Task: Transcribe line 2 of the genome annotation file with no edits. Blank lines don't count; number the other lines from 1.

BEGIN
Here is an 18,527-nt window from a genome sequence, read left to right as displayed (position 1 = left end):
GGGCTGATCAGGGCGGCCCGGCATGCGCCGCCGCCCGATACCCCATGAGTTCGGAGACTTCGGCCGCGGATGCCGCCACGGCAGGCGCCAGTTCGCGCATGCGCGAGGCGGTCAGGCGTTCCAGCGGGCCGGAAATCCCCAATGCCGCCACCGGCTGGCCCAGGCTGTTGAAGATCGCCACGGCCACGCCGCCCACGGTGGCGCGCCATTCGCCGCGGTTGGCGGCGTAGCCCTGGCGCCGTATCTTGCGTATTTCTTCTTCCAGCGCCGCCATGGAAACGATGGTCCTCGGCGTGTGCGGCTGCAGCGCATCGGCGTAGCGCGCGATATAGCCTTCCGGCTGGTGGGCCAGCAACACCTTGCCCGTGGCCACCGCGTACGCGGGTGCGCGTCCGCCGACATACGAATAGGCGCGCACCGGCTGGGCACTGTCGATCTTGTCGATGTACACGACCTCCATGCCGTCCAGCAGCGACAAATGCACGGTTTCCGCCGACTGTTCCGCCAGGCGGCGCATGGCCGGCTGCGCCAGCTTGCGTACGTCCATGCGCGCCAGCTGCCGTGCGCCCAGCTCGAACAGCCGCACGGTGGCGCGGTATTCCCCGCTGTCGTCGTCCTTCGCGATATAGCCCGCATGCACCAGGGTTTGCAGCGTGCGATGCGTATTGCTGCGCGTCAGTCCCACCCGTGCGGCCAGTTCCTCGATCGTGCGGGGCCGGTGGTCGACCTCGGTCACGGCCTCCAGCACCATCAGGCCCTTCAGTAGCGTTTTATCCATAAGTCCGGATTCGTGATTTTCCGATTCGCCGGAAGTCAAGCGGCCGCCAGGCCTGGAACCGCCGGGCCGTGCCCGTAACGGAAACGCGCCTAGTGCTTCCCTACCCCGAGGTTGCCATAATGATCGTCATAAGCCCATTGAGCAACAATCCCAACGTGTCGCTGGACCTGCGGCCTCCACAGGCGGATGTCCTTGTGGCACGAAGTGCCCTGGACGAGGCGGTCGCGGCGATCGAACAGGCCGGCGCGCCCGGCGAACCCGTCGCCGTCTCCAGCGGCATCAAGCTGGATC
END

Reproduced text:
GGGCTGATCAGGGCGGCCCGGCATGCGCCGCCGCCCGATACCCCATGAGTTCGGAGACTTCGGCCGCGGATGCCGCCACGGCAGGCGCCAGTTCGCGCATGCGCGAGGCGGTCAGGCGTTCCAGCGGGCCGGAAATCCCCAATGCCGCCACCGGCTGGCCCAGGCTGTTGAAGATCGCCACGGCCACGCCGCCCACGGTGGCGCGCCATTCGCCGCGGTTGGCGGCGTAGCCCTGGCGCCGTATCTTGCGTATTTCTTCTTCCAGCGCCGCCATGGAAACGATGGTCCTCGGCGTGTGCGGCTGCAGCGCATCGGCGTAGCGCGCGATATAGCCTTCCGGCTGGTGGGCCAGCAACACCTTGCCCGTGGCCACCGCGTACGCGGGTGCGCGTCCGCCGACATACGAATAGGCGCGCACCGGCTGGGCACTGTCGATCTTGTCGATGTACACGACCTCCATGCCGTCCAGCAGCGACAAATGCACGGTTTCCGCCGACTGTTCCGCCAGGCGGCGCATGGCCGGCTGCGCCAGCTTGCGTACGTCCATGCGCGCCAGCTGCCGTGCGCCCAGCTCGAACAGCCGCACGGTGGCGCGGTATTCCCCGCTGTCGTCGTCCTTCGCGATATAGCCCGCATGCACCAGGGTTTGCAGCGTGCGATGCGTATTGCTGCGCGTCAGTCCCACCCGTGCGGCCAGTTCCTCGATCGTGCGGGGCCGGTGGTCGACCTCGGTCACGGCCTCCAGCACCATCAGGCCCTTCAGTAGCGTTTTATCCATAAGTCCGGATTCGTGATTTTCCGATTCGCCGGAAGTCAAGCGGCCGCCAGGCCTGGAACCGCCGGGCCGTGCCCGTAACGGAAACGCGCCTAGTGCTTCCCTACCCCGAGGTTGCCATAATGATCGTCATAAGCCCATTGAGCAACAATCCCAACGTGTCGCTGGACCTGCGGCCTCCACAGGCGGATGTCCTTGTGGCACGAAGTGCCCTGGACGAGGCGGTCGCGGCGATCGAACAGGCCGGCGCGCCCGGCGAACCCGTCGCCGTCTCCAGCGGCATCAAGCTGGATC